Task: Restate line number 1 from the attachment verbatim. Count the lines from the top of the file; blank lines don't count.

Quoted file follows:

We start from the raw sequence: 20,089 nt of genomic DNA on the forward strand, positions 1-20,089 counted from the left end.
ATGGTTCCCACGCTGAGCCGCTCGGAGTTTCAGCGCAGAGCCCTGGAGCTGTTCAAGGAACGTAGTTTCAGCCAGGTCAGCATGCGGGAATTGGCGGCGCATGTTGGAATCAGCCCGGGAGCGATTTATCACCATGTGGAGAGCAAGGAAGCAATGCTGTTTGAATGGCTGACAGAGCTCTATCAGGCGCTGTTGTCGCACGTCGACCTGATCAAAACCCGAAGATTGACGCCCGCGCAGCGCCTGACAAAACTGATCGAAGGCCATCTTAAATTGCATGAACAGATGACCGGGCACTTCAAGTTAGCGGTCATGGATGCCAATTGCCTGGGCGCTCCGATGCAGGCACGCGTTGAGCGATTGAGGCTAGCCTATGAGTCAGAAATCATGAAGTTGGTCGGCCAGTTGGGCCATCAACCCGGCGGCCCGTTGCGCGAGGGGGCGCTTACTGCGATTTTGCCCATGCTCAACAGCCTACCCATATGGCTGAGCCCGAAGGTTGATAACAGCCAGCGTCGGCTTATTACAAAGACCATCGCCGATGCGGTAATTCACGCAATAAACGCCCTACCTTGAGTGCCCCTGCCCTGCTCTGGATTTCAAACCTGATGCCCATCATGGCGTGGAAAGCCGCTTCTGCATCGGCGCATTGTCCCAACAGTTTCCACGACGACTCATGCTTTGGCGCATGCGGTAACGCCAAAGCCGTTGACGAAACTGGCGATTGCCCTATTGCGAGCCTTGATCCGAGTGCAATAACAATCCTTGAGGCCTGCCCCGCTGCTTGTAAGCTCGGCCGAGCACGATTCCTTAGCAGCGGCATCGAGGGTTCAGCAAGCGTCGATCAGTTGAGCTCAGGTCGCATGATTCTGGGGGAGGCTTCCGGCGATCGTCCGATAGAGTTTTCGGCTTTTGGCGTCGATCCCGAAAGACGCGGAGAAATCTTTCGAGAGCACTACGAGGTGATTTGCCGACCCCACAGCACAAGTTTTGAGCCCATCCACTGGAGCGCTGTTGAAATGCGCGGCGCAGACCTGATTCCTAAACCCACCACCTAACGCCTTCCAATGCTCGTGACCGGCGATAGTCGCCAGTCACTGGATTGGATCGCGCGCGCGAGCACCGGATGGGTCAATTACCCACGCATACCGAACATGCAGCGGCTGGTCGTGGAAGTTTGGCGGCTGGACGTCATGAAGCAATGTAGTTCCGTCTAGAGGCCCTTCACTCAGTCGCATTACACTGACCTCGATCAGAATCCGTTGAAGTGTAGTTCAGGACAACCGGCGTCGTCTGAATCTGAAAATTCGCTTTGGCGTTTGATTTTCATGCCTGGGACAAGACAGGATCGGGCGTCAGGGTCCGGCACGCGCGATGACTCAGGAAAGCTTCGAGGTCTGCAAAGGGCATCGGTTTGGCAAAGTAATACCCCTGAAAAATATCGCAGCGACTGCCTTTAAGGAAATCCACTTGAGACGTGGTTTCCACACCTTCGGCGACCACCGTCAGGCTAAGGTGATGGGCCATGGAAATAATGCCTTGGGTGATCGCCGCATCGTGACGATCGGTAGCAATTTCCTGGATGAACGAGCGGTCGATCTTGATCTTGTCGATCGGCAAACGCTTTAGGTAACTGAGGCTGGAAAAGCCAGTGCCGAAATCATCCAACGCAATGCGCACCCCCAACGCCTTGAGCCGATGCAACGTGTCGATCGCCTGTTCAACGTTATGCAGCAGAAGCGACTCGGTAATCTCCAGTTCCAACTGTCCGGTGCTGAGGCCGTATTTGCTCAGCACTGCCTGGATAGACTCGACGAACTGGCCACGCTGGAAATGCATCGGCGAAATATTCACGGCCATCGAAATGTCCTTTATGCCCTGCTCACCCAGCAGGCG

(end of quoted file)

We start from the raw sequence: 20,089 nt of genomic DNA on the forward strand, positions 1-20,089 counted from the left end.